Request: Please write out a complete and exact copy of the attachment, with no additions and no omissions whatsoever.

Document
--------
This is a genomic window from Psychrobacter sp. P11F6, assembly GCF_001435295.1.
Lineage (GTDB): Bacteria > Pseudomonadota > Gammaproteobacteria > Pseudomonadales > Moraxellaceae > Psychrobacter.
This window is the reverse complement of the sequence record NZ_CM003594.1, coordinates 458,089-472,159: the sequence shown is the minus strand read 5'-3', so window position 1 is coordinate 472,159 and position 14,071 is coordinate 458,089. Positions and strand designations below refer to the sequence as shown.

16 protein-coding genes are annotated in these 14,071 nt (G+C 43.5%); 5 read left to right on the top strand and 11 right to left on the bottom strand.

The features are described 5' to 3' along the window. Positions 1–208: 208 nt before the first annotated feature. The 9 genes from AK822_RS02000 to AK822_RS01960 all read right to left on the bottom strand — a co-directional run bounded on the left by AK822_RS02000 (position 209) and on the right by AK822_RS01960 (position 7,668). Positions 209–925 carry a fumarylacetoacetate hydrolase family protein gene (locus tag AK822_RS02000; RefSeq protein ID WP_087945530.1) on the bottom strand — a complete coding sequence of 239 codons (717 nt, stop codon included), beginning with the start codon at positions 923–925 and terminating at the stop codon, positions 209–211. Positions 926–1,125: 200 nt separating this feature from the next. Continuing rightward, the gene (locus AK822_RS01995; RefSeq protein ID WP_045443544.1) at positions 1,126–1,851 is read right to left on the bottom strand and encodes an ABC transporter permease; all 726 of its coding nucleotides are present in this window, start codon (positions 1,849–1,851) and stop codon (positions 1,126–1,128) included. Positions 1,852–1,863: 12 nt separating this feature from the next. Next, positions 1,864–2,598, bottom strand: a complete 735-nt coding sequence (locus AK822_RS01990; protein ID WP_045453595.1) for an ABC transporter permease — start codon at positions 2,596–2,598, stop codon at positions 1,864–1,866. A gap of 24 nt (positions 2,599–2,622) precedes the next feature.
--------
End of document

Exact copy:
This is a genomic window from Psychrobacter sp. P11F6, assembly GCF_001435295.1.
Lineage (GTDB): Bacteria > Pseudomonadota > Gammaproteobacteria > Pseudomonadales > Moraxellaceae > Psychrobacter.
This window is the reverse complement of the sequence record NZ_CM003594.1, coordinates 458,089-472,159: the sequence shown is the minus strand read 5'-3', so window position 1 is coordinate 472,159 and position 14,071 is coordinate 458,089. Positions and strand designations below refer to the sequence as shown.

16 protein-coding genes are annotated in these 14,071 nt (G+C 43.5%); 5 read left to right on the top strand and 11 right to left on the bottom strand.

The features are described 5' to 3' along the window. Positions 1–208: 208 nt before the first annotated feature. The 9 genes from AK822_RS02000 to AK822_RS01960 all read right to left on the bottom strand — a co-directional run bounded on the left by AK822_RS02000 (position 209) and on the right by AK822_RS01960 (position 7,668). Positions 209–925 carry a fumarylacetoacetate hydrolase family protein gene (locus tag AK822_RS02000; RefSeq protein ID WP_087945530.1) on the bottom strand — a complete coding sequence of 239 codons (717 nt, stop codon included), beginning with the start codon at positions 923–925 and terminating at the stop codon, positions 209–211. Positions 926–1,125: 200 nt separating this feature from the next. Continuing rightward, the gene (locus AK822_RS01995; RefSeq protein ID WP_045443544.1) at positions 1,126–1,851 is read right to left on the bottom strand and encodes an ABC transporter permease; all 726 of its coding nucleotides are present in this window, start codon (positions 1,849–1,851) and stop codon (positions 1,126–1,128) included. Positions 1,852–1,863: 12 nt separating this feature from the next. Next, positions 1,864–2,598, bottom strand: a complete 735-nt coding sequence (locus AK822_RS01990; protein ID WP_045453595.1) for an ABC transporter permease — start codon at positions 2,596–2,598, stop codon at positions 1,864–1,866. A gap of 24 nt (positions 2,599–2,622) precedes the next feature.